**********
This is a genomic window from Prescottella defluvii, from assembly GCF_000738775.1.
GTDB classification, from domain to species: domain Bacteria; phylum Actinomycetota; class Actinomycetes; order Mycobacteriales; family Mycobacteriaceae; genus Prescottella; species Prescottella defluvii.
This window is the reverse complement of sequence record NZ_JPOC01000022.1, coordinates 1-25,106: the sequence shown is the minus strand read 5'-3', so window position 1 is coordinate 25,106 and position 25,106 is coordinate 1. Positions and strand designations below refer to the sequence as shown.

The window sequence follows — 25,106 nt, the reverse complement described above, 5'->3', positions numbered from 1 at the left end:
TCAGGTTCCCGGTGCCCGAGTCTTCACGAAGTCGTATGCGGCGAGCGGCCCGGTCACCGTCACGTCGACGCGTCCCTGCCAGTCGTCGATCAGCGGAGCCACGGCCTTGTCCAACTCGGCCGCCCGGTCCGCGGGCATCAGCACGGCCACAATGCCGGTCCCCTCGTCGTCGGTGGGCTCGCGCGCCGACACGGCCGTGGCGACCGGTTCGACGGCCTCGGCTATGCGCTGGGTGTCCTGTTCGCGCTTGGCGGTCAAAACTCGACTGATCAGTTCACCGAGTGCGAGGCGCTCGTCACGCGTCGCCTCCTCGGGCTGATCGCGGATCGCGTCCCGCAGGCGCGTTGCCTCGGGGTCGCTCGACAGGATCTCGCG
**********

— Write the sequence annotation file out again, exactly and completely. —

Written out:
This is a genomic window from Prescottella defluvii, from assembly GCF_000738775.1.
GTDB classification, from domain to species: domain Bacteria; phylum Actinomycetota; class Actinomycetes; order Mycobacteriales; family Mycobacteriaceae; genus Prescottella; species Prescottella defluvii.
This window is the reverse complement of sequence record NZ_JPOC01000022.1, coordinates 1-25,106: the sequence shown is the minus strand read 5'-3', so window position 1 is coordinate 25,106 and position 25,106 is coordinate 1. Positions and strand designations below refer to the sequence as shown.

The window sequence follows — 25,106 nt, the reverse complement described above, 5'->3', positions numbered from 1 at the left end:
TCAGGTTCCCGGTGCCCGAGTCTTCACGAAGTCGTATGCGGCGAGCGGCCCGGTCACCGTCACGTCGACGCGTCCCTGCCAGTCGTCGATCAGCGGAGCCACGGCCTTGTCCAACTCGGCCGCCCGGTCCGCGGGCATCAGCACGGCCACAATGCCGGTCCCCTCGTCGTCGGTGGGCTCGCGCGCCGACACGGCCGTGGCGACCGGTTCGACGGCCTCGGCTATGCGCTGGGTGTCCTGTTCGCGCTTGGCGGTCAAAACTCGACTGATCAGTTCACCGAGTGCGAGGCGCTCGTCACGCGTCGCCTCCTCGGGCTGATCGCGGATCGCGTCCCGCAGGCGCGTTGCCTCGGGGTCGCTCGACAGGATCTCGCG